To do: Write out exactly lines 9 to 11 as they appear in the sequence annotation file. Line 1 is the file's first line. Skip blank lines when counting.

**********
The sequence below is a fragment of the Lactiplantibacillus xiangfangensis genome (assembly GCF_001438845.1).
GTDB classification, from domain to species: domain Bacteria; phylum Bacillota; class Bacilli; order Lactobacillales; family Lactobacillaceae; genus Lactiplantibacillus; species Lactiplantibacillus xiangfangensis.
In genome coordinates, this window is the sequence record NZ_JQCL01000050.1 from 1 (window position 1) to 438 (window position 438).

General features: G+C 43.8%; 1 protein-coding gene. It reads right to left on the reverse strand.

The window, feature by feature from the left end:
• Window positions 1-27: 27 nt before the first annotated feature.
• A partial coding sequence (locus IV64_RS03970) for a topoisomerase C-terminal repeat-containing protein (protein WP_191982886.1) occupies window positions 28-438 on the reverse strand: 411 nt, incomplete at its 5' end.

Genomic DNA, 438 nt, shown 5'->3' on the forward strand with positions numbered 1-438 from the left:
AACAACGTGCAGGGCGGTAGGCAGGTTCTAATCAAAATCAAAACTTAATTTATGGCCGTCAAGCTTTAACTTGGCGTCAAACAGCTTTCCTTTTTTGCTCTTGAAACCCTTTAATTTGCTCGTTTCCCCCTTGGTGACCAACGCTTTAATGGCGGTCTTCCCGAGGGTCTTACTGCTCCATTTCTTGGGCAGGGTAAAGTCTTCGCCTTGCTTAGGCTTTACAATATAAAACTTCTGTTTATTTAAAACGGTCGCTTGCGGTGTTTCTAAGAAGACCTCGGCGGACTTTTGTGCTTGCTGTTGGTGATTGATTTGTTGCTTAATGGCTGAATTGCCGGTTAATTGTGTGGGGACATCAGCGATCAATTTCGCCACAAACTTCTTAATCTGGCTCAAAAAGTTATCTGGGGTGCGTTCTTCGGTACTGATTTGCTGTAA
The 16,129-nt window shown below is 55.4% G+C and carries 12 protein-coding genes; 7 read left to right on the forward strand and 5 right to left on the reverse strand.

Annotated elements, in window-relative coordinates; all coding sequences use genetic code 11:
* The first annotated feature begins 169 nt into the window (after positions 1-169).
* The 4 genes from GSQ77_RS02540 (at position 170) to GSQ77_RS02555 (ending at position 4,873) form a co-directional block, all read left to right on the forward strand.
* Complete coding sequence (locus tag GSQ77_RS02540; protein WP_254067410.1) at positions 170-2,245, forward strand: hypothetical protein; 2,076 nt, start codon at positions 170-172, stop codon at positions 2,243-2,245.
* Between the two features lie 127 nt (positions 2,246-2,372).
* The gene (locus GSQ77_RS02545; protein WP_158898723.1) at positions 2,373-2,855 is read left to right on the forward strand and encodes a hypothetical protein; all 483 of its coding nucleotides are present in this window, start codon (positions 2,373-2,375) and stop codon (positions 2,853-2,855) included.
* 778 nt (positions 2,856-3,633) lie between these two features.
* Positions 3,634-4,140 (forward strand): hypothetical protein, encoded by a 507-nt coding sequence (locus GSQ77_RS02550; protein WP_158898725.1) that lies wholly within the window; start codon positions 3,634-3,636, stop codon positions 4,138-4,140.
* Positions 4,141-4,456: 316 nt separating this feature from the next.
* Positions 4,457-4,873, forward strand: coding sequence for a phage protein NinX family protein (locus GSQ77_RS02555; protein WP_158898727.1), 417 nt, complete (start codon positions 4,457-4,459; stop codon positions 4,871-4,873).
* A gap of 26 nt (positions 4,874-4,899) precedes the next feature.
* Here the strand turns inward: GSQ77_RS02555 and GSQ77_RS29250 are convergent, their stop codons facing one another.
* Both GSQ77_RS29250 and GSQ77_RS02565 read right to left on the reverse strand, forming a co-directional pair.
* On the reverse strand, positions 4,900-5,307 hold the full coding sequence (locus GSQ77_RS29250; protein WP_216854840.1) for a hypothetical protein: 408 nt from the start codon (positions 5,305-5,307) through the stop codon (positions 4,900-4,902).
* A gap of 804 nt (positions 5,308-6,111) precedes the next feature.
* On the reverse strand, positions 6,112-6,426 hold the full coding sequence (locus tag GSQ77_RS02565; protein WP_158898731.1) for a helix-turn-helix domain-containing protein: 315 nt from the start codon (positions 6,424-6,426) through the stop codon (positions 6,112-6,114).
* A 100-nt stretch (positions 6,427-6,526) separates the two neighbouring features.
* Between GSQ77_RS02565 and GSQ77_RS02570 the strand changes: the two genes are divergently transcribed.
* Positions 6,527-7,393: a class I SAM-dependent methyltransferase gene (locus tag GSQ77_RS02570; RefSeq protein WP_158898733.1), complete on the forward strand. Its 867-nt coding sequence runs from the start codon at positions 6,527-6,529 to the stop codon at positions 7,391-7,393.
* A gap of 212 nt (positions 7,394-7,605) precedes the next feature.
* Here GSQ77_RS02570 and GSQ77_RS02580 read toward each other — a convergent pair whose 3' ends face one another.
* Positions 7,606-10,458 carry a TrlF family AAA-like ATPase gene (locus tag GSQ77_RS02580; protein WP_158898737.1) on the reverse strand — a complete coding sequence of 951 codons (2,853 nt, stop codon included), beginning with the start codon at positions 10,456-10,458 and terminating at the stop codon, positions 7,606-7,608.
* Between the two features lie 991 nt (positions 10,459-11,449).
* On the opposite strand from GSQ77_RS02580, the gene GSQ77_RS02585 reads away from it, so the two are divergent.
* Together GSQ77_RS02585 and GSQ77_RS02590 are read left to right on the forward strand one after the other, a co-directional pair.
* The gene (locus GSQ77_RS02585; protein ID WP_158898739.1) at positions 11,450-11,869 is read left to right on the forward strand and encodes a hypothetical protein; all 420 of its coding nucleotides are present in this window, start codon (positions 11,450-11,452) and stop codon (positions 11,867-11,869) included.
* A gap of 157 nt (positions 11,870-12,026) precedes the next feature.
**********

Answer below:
AACAACGTGCAGGGCGGTAGGCAGGTTCTAATCAAAATCAAAACTTAATTTATGGCCGTCAAGCTTTAACTTGGCGTCAAACAGCTTTCCTTTTTTGCTCTTGAAACCCTTTAATTTGCTCGTTTCCCCCTTGGTGACCAACGCTTTAATGGCGGTCTTCCCGAGGGTCTTACTGCTCCATTTCTTGGGCAGGGTAAAGTCTTCGCCTTGCTTAGGCTTTACAATATAAAACTTCTGTTTATTTAAAACGGTCGCTTGCGGTGTTTCTAAGAAGACCTCGGCGGACTTTTGTGCTTGCTGTTGGTGATTGATTTGTTGCTTAATGGCTGAATTGCCGGTTAATTGTGTGGGGACATCAGCGATCAATTTCGCCACAAACTTCTTAATCTGGCTCAAAAAGTTATCTGGGGTGCGTTCTTCGGTACTGATTTGCTGTAA
The 16,129-nt window shown below is 55.4% G+C and carries 12 protein-coding genes; 7 read left to right on the forward strand and 5 right to left on the reverse strand.

Annotated elements, in window-relative coordinates; all coding sequences use genetic code 11: